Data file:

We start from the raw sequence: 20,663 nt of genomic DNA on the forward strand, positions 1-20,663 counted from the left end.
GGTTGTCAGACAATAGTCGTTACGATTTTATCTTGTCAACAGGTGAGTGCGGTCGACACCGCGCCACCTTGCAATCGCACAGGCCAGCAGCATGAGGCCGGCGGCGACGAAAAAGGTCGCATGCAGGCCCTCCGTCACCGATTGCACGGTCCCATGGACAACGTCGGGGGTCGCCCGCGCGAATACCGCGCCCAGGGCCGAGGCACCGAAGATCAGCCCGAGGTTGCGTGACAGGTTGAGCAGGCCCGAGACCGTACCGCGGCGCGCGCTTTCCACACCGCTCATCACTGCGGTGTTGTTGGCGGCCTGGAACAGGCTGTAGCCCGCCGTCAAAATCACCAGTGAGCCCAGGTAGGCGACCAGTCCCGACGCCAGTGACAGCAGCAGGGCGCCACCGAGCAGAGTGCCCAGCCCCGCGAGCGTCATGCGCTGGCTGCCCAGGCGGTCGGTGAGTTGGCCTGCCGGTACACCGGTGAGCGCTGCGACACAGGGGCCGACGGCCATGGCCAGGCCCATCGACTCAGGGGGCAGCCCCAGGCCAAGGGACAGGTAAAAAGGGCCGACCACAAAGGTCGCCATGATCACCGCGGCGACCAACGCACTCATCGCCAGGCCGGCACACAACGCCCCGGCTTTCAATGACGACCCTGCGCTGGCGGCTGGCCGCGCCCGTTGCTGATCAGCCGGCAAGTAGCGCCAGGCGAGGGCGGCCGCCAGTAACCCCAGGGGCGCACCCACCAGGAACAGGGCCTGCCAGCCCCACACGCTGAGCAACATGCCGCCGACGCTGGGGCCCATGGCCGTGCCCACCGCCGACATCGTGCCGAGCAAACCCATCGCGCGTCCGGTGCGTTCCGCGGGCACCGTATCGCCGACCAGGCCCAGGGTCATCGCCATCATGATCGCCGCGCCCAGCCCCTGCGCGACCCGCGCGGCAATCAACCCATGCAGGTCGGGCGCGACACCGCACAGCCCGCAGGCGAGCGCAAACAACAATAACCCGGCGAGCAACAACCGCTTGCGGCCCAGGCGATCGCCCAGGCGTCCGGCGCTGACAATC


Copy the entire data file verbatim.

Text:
We start from the raw sequence: 20,663 nt of genomic DNA on the forward strand, positions 1-20,663 counted from the left end.
GGTTGTCAGACAATAGTCGTTACGATTTTATCTTGTCAACAGGTGAGTGCGGTCGACACCGCGCCACCTTGCAATCGCACAGGCCAGCAGCATGAGGCCGGCGGCGACGAAAAAGGTCGCATGCAGGCCCTCCGTCACCGATTGCACGGTCCCATGGACAACGTCGGGGGTCGCCCGCGCGAATACCGCGCCCAGGGCCGAGGCACCGAAGATCAGCCCGAGGTTGCGTGACAGGTTGAGCAGGCCCGAGACCGTACCGCGGCGCGCGCTTTCCACACCGCTCATCACTGCGGTGTTGTTGGCGGCCTGGAACAGGCTGTAGCCCGCCGTCAAAATCACCAGTGAGCCCAGGTAGGCGACCAGTCCCGACGCCAGTGACAGCAGCAGGGCGCCACCGAGCAGAGTGCCCAGCCCCGCGAGCGTCATGCGCTGGCTGCCCAGGCGGTCGGTGAGTTGGCCTGCCGGTACACCGGTGAGCGCTGCGACACAGGGGCCGACGGCCATGGCCAGGCCCATCGACTCAGGGGGCAGCCCCAGGCCAAGGGACAGGTAAAAAGGGCCGACCACAAAGGTCGCCATGATCACCGCGGCGACCAACGCACTCATCGCCAGGCCGGCACACAACGCCCCGGCTTTCAATGACGACCCTGCGCTGGCGGCTGGCCGCGCCCGTTGCTGATCAGCCGGCAAGTAGCGCCAGGCGAGGGCGGCCGCCAGTAACCCCAGGGGCGCACCCACCAGGAACAGGGCCTGCCAGCCCCACACGCTGAGCAACATGCCGCCGACGCTGGGGCCCATGGCCGTGCCCACCGCCGACATCGTGCCGAGCAAACCCATCGCGCGTCCGGTGCGTTCCGCGGGCACCGTATCGCCGACCAGGCCCAGGGTCATCGCCATCATGATCGCCGCGCCCAGCCCCTGCGCGACCCGCGCGGCAATCAACCCATGCAGGTCGGGCGCGACACCGCACAGCCCGCAGGCGAGCGCAAACAACAATAACCCGGCGAGCAACAACCGCTTGCGGCCCAGGCGATCGCCCAGGCGTCCGGCGCTGACAATC